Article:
On 12/17/06, Roland Weber <[EMAIL PROTECTED]> wrote:
Hello Niall,

> Why is it any different than Harmony?

Harmony requires that an "Authorized Contributor Questionnaire"
be signed. The ACQ surely has been reviewd by the ASF legal team,
and signatures are legally significant.

The POI "Get Involved" page only mentions this:
> Those submitting patches that show insight into the file format
> may be asked to state explicitly that they are eligible or
> possibly sign an agreement.

"may be"? "possibly"? Did the ASF legal team prepare such a
document for signing or not? If they did, shouldn't it be
linked on the web page? And why isn't every contributor required
to state or sign something? Who decides who will have to state
or sign? And who will process and keep track of the statements
or signed documents if not the ASF legal team, who obviously
are not aware of any such thing?

If there is an established procedure addressing these questions,
it should be documented on the web page. If there is not, the
statement quoted above is just idle.

I agree there should be an established policy endorsed by the PMC. My
fear is that Andy Oliver either won't have the patience to do what it
takes or fail to get anywhere because he pi**es off too many people in
the process. Hopefully he'll prove me wrong or someone else from POI
will sort it out.

> If someone has received
> knowledge of MS propriety formats under a NDA then wouldn't using that
> knowledge to contribute to POI put the POI project at risk?

Yes it would. That's why the page mentions that people with
access to NDA'd information are not allowed to contribute.
As far as I can tell, there is no discussion about this policy.
There is a discussion about access restrictions in SVN. Let me
throw the following statements/opinions into this discussion:

1. Jakarta committers have proven that they are responsible
 developers, otherwise they wouldn't have been voted committers.

2. No responsible developer would just commit some code to a
 Jakarta subproject with which he/she is not familiar, or
 ignore the rules and policies in place for that subproject.

Generally this is true, although I have seen a couple of occasions
where committers have made code changes on Commons components they had
no prior involvement with without pinging the mailing list first.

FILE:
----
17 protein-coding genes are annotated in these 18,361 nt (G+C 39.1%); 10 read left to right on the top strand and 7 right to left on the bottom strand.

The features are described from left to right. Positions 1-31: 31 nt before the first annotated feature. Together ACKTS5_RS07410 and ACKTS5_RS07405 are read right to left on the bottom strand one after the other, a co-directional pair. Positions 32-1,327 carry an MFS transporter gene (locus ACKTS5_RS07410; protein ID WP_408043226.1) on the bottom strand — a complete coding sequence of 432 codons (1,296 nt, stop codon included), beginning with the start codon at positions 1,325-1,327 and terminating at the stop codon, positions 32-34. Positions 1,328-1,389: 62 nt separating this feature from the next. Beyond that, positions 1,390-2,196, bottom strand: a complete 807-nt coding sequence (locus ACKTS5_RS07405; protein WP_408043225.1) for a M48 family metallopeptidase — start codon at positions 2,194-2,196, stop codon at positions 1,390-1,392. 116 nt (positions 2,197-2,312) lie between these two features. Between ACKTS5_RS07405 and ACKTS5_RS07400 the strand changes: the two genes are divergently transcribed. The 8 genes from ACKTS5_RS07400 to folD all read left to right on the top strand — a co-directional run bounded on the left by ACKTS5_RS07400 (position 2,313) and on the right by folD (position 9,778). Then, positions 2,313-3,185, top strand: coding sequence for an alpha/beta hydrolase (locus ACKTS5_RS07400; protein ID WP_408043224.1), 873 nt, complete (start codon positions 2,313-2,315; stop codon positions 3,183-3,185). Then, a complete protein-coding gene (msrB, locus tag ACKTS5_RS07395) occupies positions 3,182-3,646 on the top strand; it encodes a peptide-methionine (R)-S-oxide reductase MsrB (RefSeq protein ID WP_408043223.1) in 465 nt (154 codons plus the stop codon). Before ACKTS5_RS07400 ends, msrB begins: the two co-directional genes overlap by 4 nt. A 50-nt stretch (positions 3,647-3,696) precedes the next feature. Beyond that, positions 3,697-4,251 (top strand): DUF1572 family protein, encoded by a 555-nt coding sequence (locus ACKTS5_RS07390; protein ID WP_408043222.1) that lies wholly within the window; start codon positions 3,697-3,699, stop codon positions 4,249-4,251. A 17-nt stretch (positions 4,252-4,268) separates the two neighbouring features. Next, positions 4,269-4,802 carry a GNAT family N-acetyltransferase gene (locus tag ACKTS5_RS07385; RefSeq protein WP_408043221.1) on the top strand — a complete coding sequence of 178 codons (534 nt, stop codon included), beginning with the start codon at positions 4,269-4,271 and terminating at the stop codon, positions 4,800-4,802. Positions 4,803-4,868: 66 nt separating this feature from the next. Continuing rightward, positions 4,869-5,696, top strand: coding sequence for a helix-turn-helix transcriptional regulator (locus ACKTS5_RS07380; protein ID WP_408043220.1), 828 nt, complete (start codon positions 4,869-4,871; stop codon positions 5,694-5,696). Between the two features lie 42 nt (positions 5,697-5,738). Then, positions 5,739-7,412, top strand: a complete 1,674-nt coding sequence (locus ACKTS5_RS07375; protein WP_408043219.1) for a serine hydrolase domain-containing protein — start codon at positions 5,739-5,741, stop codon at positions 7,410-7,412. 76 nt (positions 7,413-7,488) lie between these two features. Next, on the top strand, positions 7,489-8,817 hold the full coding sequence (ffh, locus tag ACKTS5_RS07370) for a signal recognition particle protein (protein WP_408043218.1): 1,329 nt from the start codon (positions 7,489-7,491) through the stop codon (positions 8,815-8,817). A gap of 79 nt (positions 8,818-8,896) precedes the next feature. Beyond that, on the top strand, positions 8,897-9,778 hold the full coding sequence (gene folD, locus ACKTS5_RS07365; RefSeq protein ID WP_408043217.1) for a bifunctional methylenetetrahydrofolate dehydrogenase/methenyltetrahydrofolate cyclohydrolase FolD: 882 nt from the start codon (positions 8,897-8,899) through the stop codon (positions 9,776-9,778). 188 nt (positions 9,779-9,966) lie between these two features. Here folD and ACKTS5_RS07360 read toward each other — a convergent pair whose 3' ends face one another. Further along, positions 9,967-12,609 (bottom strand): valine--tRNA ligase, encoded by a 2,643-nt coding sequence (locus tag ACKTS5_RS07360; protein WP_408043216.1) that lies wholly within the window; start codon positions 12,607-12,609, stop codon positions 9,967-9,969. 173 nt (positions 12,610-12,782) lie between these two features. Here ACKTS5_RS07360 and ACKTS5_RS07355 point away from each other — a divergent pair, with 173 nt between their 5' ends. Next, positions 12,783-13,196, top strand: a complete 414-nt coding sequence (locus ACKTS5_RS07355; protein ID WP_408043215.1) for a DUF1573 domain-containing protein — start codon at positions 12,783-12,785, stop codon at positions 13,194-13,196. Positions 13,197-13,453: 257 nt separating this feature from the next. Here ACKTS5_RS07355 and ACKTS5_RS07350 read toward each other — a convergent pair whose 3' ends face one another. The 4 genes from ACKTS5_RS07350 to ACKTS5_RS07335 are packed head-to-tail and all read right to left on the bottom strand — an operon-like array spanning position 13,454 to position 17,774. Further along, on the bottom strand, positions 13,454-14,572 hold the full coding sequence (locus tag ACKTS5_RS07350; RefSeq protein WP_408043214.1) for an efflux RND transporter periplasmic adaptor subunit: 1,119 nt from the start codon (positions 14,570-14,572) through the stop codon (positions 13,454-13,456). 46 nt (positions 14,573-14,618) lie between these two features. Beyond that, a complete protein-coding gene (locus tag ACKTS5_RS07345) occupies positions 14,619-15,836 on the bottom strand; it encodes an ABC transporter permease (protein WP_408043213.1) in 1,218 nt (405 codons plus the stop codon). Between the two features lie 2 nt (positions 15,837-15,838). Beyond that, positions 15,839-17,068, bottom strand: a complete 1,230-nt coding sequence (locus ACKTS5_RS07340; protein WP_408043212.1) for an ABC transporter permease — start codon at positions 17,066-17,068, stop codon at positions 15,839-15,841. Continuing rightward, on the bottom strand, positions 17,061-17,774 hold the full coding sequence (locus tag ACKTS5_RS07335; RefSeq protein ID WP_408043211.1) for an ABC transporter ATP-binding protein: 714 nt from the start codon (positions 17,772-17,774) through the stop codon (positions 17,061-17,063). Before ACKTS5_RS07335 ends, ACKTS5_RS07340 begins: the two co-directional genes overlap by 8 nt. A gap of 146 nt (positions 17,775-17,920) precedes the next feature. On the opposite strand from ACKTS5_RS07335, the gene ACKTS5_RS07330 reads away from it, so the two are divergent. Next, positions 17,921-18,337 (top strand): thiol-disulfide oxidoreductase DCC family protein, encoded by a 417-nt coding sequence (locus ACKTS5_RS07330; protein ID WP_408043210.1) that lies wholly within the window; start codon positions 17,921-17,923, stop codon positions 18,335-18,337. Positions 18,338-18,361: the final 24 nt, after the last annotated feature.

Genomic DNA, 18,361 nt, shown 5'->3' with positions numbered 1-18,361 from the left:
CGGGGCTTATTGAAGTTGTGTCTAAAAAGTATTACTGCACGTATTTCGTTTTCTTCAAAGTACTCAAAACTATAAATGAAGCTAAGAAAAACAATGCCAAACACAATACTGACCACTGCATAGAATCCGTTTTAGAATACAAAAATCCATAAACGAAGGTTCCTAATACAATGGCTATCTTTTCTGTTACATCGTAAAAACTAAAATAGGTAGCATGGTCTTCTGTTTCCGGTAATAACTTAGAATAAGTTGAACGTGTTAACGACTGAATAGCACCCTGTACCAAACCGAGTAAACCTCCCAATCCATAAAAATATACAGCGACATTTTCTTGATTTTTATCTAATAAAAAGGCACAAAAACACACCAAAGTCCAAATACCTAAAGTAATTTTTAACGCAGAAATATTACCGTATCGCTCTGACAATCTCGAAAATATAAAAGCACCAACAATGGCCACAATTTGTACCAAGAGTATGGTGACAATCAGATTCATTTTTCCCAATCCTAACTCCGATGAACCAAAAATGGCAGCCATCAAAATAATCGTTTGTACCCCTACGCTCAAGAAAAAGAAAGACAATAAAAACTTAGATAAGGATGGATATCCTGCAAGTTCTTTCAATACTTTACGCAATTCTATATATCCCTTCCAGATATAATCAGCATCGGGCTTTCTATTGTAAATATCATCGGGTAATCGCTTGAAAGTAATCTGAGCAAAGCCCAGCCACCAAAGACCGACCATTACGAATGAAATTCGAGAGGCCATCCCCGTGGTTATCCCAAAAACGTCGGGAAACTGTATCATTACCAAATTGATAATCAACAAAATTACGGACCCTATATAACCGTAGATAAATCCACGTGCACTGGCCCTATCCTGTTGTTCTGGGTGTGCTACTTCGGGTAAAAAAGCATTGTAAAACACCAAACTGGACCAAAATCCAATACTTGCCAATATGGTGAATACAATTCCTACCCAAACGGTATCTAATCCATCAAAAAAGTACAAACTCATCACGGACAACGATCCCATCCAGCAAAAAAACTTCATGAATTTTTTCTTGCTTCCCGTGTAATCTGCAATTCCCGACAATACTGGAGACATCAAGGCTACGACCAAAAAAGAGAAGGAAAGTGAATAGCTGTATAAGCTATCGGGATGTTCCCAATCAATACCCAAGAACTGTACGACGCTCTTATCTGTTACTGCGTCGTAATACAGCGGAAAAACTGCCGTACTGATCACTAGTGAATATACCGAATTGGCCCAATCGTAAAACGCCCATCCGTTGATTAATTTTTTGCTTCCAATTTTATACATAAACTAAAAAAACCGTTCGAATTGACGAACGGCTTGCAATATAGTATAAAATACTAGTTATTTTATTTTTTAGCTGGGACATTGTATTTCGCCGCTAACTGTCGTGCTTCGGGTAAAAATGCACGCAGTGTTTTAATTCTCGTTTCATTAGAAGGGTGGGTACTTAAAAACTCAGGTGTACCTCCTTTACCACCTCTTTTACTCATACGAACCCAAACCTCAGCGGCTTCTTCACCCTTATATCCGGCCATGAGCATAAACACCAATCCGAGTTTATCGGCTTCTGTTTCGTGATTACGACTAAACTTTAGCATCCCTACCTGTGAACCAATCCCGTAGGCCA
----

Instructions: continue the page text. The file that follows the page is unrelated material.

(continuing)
3. If current committers show interest in contributing to the
 POI subproject, they will make an appearance on the mailing
 lists and submit patches to the bug tracking system for review.
 There is plenty of opportunity to educate them about the policy
 and to question them about possible NDA contamination.

4. If anyone would commit unwanted/dangerous code to POI
 (directly without patch review!) that contribution would
 immediately be detected from the commit message that is
 automatically generated, and would be vetoed and undone
 by the regular committers to the subproject.

This discussion is about removing technical barriers in SVN,
not about throwing random (barbed ;-) code into POI. It's
about running a community based on mutual trust and review
as opposed to walls and fences. At least that's how I see it.

Personally I'm +/-0 on removing svn barriers anyway. I don't believe
any exisiting committer that starts to contribute to a project in the
normal way isn't going to get given commit access pretty quickly.
Anyway generally I don't disagree with the sentiments/opinions you've
expressed - but I do think POI has grounds for a slightly different
policy than most of our code bases since what they deal with is the IP
of a large company that if infringed could cause us problems in the
same way as with Harmony and Sun's source code. IMO then the
contrubuting policy for POI needs to be resolved/formally established
first and svn access should be decided afterwards once we have a
policy endorsed by the PMC.


> I also think its a mistake to deal with whatever issues people think
> there are in POI via a vote. Back in March the POI devs voted to
> exclude POI from this policy of opening SVN access. If we think the
> reason underlying POI's exclusion from this policy is not valid then
> it would have been far better to start a discussion with them
> regarding this first - rather than launching straight into a vote. I'd
> have rather seem an attempt at consensus first rather than going
> straight for conflict.


> Seems to me that svn access isn't the root of the issue here and
> therefore a red herring, since changing that isn't IMO going to
> resolve whatever the real issues people think there are.



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